While it is otherwise a good practical jingle, this antagonistic view of $\Delta H$ and ${T\Delta S}$ is confusing if one tries to apply it (as in the question) from the point of view of the law of increasing entropy. Entropy is defined as $\Delta S$ = $\frac{\Delta q}{T}$ (where q is transferred “heat” $\Delta H$). The real meaning of $\ce{\Delta G}$ may only be revealed if it is transformed into its entropy representation, by dividing the fundamental equation by (-T) (note that $\Delta H$ and $\Delta S$ are by definition $\Delta H_{sys}$ and ${\Delta S}_{sys}$):

$$\ce{-\frac{\Delta G}{T}} = -\frac{\Delta H_{sys}}{T} + {\Delta S}_{sys}$$

In this equation $\frac{\Delta H_{sys}}{T}$ is the entropy change of the system by “heat” exchange with the surroundings, hence $\frac{\Delta H_{sys}}{T} = -\Delta S_{surroundings}$. On this basis, the above equation may be identified as:

$$\Delta S_{total} = {\Delta S_{surroundings} + \Delta S}_{sys}$$

$\Delta S_{sys}$ and $\Delta S_{surroundings}$ strive mutually to a maximum of $\Delta S_{total}$.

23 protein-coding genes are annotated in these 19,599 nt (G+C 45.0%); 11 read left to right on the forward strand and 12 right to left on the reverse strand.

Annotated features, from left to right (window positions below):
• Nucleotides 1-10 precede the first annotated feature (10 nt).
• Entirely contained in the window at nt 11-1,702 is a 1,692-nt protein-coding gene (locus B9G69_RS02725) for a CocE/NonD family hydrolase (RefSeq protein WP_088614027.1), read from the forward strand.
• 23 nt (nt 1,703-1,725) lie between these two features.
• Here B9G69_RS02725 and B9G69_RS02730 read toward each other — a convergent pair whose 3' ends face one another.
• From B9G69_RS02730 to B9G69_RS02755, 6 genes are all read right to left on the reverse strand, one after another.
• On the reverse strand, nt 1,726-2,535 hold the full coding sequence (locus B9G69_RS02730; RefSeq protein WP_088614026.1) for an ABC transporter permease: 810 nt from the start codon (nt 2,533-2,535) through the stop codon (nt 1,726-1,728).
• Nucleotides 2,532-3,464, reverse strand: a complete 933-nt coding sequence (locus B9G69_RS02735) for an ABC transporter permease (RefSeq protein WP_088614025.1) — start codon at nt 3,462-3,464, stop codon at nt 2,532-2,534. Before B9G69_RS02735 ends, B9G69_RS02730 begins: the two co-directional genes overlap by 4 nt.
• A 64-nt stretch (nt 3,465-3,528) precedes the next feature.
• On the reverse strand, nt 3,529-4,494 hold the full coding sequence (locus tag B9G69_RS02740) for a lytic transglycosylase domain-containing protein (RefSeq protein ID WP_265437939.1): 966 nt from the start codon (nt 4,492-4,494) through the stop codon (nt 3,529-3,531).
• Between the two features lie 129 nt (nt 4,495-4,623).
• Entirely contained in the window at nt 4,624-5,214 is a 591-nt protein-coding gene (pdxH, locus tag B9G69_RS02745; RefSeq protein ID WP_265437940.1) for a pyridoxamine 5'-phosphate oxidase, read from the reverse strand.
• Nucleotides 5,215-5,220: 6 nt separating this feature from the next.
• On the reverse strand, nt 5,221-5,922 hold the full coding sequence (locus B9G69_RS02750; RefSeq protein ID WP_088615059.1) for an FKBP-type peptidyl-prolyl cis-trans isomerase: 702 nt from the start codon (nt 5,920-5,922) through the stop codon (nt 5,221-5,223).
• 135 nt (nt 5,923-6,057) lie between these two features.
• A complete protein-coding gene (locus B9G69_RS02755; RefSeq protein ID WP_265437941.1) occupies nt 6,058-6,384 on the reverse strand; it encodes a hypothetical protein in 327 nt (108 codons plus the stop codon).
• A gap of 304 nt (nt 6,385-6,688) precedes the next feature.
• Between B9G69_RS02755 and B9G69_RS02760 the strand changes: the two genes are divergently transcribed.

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Based on the comments, it looks like you are struggling with the base concept of spontaneity.

Spontaneity is characterized by having the total entropy change in a process be non-negative:

$$\Delta S_{\mathrm{universe}} \geq 0$$

This we can decompose into two pieces:

$$\Delta S_{\mathrm{universe}} = \Delta S_{\mathrm{surroundings}} + \Delta S_{\mathrm{system}}\geq 0$$

So, the system or the surroundings can experience a decrease in entropy as long as the other component more than compensates for the decrease with an increase in entropy that is at least as large as the decrease.

The definition of entropy is: $$S = k \log \Omega$$ where $\Omega$ is the density of states, that is the number of states available for some small increase in energy:

$$\Omega = \frac{\delta \Phi}{\delta E}$$